Read here about automotive AC:
Sadly the use of R12 (Freon) is illegal in the UK. The chap who came to look at my aircon says that he has had good success using R134a in an R12 system by using extra oil in the refrigerant. R134a is inferior in performance but better for the environment (Or not as bad).

QUOTE (bigjohnh @ May 9 2008, 11:26 AM)
Sadly the use of R12 (Freon) is illegal in the UK. The chap who came to look at my aircon says that he has had good success using R134a in an R12 system by using extra oil in the refrigerant. R134a is inferior in performance but better for the environment (Or not as bad).


The law functions in mysterious ways, doesn't it?
It seems that here the production of R12 is outlawed, but existing stock can be used in older systems that were designed for R12. Eventually vehicles that employ it will disappear. I am not convinced the UK (EU?) legislation really benefit the environment.
Naturally using R134a in a system designed for R12 is not a guarantee for optimal functioning of the A/C. Using extra oil isn't the cure either. Seals have to be replaced, as well as the oil and the receiver/drier. Good luck.

you could look around for someone who will top you up with R413 (I think) which is a drop-in replacement for R12 and will perform better in your system than R134. If you can find someone who still has R12 stock then they could top your system up, but it's very unlikely this far after the stuff was banned.

Problem with using R134 in a system designed for R12 is it won't cool as well, and unless seals etc are changed, you may end up with creeping black death in the system and then will need the whole thing sorting.

That said, a small top up of 134 seems to work ok wink.gif - but you won't find any cert'd AC specialists who'd do that for you...

If you think there's still gas in the system and want to give it a quick run up to see if it still works, you can force the compressor to engage by shorting 2 of the wires on the connector to the collector/drier - think it's the 2 thick yellow ones, but don't hold me to that as it's been a long while, so test before you try... or feed 12v via a fuse to the clutch (10A should do it). At least then you'll know if the system still operates before you pour loadsa money into it.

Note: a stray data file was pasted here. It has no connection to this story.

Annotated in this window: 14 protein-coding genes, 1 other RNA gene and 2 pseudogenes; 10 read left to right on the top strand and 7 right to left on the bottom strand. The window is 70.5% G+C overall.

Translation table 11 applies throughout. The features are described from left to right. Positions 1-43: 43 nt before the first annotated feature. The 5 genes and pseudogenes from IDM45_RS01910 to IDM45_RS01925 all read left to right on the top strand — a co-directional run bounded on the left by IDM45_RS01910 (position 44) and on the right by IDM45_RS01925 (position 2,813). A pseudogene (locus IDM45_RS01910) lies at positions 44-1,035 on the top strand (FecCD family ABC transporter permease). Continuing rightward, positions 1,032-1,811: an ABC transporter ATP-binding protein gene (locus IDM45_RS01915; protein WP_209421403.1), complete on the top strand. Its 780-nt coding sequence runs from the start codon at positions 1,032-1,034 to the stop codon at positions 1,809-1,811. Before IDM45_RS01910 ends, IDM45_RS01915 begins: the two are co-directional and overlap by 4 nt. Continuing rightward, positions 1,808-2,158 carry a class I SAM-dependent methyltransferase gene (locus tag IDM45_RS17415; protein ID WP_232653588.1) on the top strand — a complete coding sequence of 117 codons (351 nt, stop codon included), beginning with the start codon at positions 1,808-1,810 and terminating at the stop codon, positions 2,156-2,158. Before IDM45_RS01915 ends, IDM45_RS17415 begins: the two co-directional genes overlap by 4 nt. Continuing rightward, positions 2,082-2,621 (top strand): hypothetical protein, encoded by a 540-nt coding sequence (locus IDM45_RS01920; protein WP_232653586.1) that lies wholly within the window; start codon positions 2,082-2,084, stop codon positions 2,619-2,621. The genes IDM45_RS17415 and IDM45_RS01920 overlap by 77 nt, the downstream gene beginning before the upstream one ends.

I found this on another forum:

R12 refrigerant is banned in most countries ( Montreal Protocol agreement). R134a has been used in place of R12 since 1992. Although R134a still contributes to Global Warming it does not destroy the Ozone Layer, as R12 does. There are at least 2 "drop in" replacement refrigerants for R12 on the UK market. I re-charge pre-1992 vehicles on a regular basis with RS24 refrigerant.

R12 was and still is superior in every way to R134a. R134a is being phased out and new refrigerants (Co2 and hydrocarbons) are in the pipeline.
Actually there is more. Check here for yourself dry.gif
Hi All

One thing that might be worth mentioning about this thread is that Citroen made the change over to R134A in 1992 so conversion from R12 is only needed on the early Mk1's. To tell which system was originally fitted to an XM look at the two pipes going into the back of the compressor. If the pipe connections are the same as the connection through the bulkhead into the cabin (single small bolt on a plate clamping the two pipes) then R134A. If they are separate connections with large nuts then R12 but even so look for a sticker on the panel by the radiators as R134A conversions should be marked in this way.


Hi Xmexec,

Citroen DID NOT put R134a into the XM untill Series 2 in 1994....

As you know, my 1993 XM SEi V6 was on R12, untill I converted it with Series 2 System...

The unit in the dash DOES NOT need changing, however, everything else under the bonnet does, R134a pipes are also thicker in diamiter...

I had the R12 air con in the S1 24v re gassed last year by a Self employed Air Con expert, he also used an R24 gas of some sort, he vacd the system down, but discovered a VERY minute leak.. HOWEVER, even thought she has sat in my field for 8 months, the system HAS HELD the pressure, as the compressor still cuts in and nice cold air comes out the vents, and that was on Sundays 25 deg temp!! I agree R12/24 is MUCH MUCH colder then R134a


This has turned into a very interesting thread, thanks for the copious amounts of information everyone has posted.

I must actually investigate my (January '90) S1 and see if its been converted to any other gas. There are some stickers from an aircon servicing company on the slam panel, but they're too faded to read. Still, I'll see if I can recover anything, it would be interesting to see what gas has been used if its had any recent work.

My guess is that it will still be on R12,

As xmexec says above theres a couple of clues to the R12 system

I dont think many people know that the system can be changed from ~R12 to R134a just by replacing all the nunder bonnet components...

Must buy another S2 V6, so I can convert the S1 24v to 134a...